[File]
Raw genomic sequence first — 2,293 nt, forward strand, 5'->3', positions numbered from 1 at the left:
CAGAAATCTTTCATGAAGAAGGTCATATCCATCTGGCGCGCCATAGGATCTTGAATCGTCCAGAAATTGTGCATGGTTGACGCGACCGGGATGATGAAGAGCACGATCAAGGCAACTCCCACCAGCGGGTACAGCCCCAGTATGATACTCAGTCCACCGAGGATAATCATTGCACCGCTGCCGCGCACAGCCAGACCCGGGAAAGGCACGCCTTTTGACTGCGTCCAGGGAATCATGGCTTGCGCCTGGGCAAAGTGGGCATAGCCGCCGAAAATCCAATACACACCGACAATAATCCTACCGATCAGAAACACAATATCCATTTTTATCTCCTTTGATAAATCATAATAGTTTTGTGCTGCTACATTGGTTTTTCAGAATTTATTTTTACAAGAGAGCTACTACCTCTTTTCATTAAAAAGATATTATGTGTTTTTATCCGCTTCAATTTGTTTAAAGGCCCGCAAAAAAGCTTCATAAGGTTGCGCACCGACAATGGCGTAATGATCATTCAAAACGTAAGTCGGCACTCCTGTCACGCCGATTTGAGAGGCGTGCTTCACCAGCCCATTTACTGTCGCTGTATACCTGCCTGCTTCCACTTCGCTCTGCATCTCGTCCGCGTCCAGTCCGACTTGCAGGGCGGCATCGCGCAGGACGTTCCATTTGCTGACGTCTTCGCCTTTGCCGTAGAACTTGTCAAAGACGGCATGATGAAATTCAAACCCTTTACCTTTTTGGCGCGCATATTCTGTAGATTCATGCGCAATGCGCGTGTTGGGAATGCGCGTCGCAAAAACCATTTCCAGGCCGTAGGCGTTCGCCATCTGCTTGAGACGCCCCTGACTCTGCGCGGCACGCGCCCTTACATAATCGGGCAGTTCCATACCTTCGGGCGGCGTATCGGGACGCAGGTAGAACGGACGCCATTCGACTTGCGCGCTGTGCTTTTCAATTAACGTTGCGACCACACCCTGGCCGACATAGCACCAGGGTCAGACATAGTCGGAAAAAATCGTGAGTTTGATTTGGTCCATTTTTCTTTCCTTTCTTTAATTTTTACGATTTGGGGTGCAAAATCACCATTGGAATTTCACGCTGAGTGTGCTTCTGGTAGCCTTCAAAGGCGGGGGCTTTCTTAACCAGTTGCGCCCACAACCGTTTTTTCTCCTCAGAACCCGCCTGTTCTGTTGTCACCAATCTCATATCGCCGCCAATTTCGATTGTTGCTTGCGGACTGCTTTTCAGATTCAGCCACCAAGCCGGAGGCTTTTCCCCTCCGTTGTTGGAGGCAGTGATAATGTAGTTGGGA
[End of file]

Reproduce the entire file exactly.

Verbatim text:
Raw genomic sequence first — 2,293 nt, forward strand, 5'->3', positions numbered from 1 at the left:
CAGAAATCTTTCATGAAGAAGGTCATATCCATCTGGCGCGCCATAGGATCTTGAATCGTCCAGAAATTGTGCATGGTTGACGCGACCGGGATGATGAAGAGCACGATCAAGGCAACTCCCACCAGCGGGTACAGCCCCAGTATGATACTCAGTCCACCGAGGATAATCATTGCACCGCTGCCGCGCACAGCCAGACCCGGGAAAGGCACGCCTTTTGACTGCGTCCAGGGAATCATGGCTTGCGCCTGGGCAAAGTGGGCATAGCCGCCGAAAATCCAATACACACCGACAATAATCCTACCGATCAGAAACACAATATCCATTTTTATCTCCTTTGATAAATCATAATAGTTTTGTGCTGCTACATTGGTTTTTCAGAATTTATTTTTACAAGAGAGCTACTACCTCTTTTCATTAAAAAGATATTATGTGTTTTTATCCGCTTCAATTTGTTTAAAGGCCCGCAAAAAAGCTTCATAAGGTTGCGCACCGACAATGGCGTAATGATCATTCAAAACGTAAGTCGGCACTCCTGTCACGCCGATTTGAGAGGCGTGCTTCACCAGCCCATTTACTGTCGCTGTATACCTGCCTGCTTCCACTTCGCTCTGCATCTCGTCCGCGTCCAGTCCGACTTGCAGGGCGGCATCGCGCAGGACGTTCCATTTGCTGACGTCTTCGCCTTTGCCGTAGAACTTGTCAAAGACGGCATGATGAAATTCAAACCCTTTACCTTTTTGGCGCGCATATTCTGTAGATTCATGCGCAATGCGCGTGTTGGGAATGCGCGTCGCAAAAACCATTTCCAGGCCGTAGGCGTTCGCCATCTGCTTGAGACGCCCCTGACTCTGCGCGGCACGCGCCCTTACATAATCGGGCAGTTCCATACCTTCGGGCGGCGTATCGGGACGCAGGTAGAACGGACGCCATTCGACTTGCGCGCTGTGCTTTTCAATTAACGTTGCGACCACACCCTGGCCGACATAGCACCAGGGTCAGACATAGTCGGAAAAAATCGTGAGTTTGATTTGGTCCATTTTTCTTTCCTTTCTTTAATTTTTACGATTTGGGGTGCAAAATCACCATTGGAATTTCACGCTGAGTGTGCTTCTGGTAGCCTTCAAAGGCGGGGGCTTTCTTAACCAGTTGCGCCCACAACCGTTTTTTCTCCTCAGAACCCGCCTGTTCTGTTGTCACCAATCTCATATCGCCGCCAATTTCGATTGTTGCTTGCGGACTGCTTTTCAGATTCAGCCACCAAGCCGGAGGCTTTTCCCCTCCGTTGTTGGAGGCAGTGATAATGTAGTTGGGA